You mention some women in the book, like Sylvia Rhone, who were able to rise up with men on their side.
She had a mentor; Doug Morris looked out for her. That’s what it took. Women cannot rise without men in the music business. Men are not our enemies. They have to mentor us and lead us but in the proper way, as equals, and that’s important and it’s not being done.

Have you been back recently?
Yes, and it’s a different company now. They have a female COO now. Craig Kallman’s morality and idea of how to run a company is 360 to what Atlantic was under Ahmet. I always joke, “You’re really letting Ahmet down.”

How do you feel like the #MeToo movement has affected the dynamic in the music industry? Or hasn’t?
There isn’t one big fish, like a Harvey Weinstein, who was using a casting couch. Or there could be. But the women in the music industry are still afraid to speak. In film, I didn’t see anyone at a movie company come out; I saw producers, actresses, people who have power independently. If you speak up at a label, are men going to back you? I don’t know if that’s the case. And a lot of these guys are gone. Ahmet’s not alive. I think if Ahmet was alive, believe me, there’s tons of women he touched inappropriately and did shit to.

When did you start putting the book together?
I tried six years ago to get it published, but nobody would represent me as an agent and no one would publish it. Four years ago I got an agent that believed in the book and saw it as the first time a female was speaking out in the music business. I sold the book in April 2017.

So, before Harvey Weinstein and #MeToo. Did all of that add pressure to the writing?
No, I was lucky. As an A&R person your job is, when you sign an artist, to believe in it. Similarly, I had an agent who believed in me, which made all the difference. I was lucky — I found two men who believed in it and understood it.

What would Ahmet say about the book?
Ahmet wasn’t a hypocrite. Any time Ahmet got caught doing something, he would admit it. He’d say, ‘Yeah, I did that.’ He did tell me to wait till he was dead for this book. Out of all of these guys, he lived his life and was enabled by everybody but wasn’t a hypocrite.

You describe him as deeply flawed, but also sympathetic and helpful at times. It’s a complex, nuanced portrait of a person rather than a straightforward accusation.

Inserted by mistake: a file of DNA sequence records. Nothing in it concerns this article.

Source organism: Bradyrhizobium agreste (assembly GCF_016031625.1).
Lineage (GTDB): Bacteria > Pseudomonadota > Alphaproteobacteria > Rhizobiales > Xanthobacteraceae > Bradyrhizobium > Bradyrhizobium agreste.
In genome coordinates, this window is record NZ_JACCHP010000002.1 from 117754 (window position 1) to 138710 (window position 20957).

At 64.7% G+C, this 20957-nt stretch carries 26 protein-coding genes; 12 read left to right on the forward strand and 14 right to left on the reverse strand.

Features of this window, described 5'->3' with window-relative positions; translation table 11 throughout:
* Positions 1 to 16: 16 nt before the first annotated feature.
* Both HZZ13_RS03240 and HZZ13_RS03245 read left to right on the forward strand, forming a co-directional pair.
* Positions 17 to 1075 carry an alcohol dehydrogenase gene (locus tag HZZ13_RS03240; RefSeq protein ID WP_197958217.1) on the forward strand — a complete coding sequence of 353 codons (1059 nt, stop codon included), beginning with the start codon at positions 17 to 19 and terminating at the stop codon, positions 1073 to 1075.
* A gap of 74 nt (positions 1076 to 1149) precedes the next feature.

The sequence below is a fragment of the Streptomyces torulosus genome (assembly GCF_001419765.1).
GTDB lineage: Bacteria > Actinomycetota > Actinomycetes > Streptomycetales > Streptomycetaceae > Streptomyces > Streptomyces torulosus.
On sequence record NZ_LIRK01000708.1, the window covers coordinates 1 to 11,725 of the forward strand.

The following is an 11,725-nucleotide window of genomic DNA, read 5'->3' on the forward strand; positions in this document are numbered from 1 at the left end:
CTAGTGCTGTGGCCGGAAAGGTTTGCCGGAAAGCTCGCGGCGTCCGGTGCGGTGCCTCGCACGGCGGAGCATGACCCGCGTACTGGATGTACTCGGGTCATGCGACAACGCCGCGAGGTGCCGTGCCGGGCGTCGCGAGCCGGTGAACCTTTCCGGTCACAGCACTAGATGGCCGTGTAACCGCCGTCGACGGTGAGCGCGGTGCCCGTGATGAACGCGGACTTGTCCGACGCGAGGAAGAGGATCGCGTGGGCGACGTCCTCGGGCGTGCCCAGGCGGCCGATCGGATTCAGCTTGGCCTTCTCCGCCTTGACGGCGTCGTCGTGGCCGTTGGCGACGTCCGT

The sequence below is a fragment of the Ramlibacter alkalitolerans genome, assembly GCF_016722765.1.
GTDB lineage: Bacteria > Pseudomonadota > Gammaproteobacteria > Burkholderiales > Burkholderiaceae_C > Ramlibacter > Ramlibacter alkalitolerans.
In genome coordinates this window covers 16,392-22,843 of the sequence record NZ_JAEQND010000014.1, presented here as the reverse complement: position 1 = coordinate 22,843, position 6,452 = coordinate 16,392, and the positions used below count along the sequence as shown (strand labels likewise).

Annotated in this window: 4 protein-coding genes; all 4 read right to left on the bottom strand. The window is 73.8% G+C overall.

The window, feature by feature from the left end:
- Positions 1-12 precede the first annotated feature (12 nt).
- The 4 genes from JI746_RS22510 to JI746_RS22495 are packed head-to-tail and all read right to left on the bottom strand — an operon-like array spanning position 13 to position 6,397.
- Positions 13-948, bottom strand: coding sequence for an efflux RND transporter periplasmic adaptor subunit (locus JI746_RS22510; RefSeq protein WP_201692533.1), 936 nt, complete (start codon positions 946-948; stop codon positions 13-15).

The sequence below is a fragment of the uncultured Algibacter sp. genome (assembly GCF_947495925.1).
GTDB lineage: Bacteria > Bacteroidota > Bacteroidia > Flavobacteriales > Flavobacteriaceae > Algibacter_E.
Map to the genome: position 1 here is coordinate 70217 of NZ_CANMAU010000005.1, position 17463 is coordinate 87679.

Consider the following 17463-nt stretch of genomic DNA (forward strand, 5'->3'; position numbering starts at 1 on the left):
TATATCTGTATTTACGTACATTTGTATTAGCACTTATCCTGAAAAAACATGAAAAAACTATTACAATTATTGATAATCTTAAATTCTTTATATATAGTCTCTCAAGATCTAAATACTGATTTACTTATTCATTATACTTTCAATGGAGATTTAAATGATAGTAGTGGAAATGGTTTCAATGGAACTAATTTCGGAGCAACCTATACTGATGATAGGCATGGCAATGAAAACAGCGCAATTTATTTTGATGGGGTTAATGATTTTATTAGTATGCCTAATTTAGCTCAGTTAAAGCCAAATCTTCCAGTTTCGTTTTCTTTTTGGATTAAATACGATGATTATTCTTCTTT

They do 100 bad things and then when they do one good thing, you feel like you want to be a part of them. I had empathy for him that he maybe didn’t have for me. It’s complex. I don’t have an answer for it. At times I was shunned by everyone in the record business and he was at times my only friend. I feel loyalty that he certainly didn’t feel.

Do you still have relationships with most people in the book?
A lot of them. It’s been great, I have to say, to come full circle with many of the men and have forgiveness and be forgiven as well. It’s part of growth. A lot of these guys — they made mistakes, they were at the beginning of their careers, they also deserve a second chance. I made mistakes too.

The people in the industry who’ve been running the record industry from that time to now — have they changed? Are they capable of changing?
I think the absolute old guard can’t change. In order to change, you have to admit mistake and failure and have less ego. The men that have started out in my book at certain areas and grown to run companies, they are capable of change, absolutely. They’re the hope to train other men and women to run companies.

Were there anecdotes, instances, people, that you left out?
I left out a lot. You can’t put everything into a book, and also I had worked with so many different companies. Mainly I wanted everyone to see how these guys controlled everything and worked together to dominate the industry. Who knows? There could be volume two.

Where were all the female artists in this?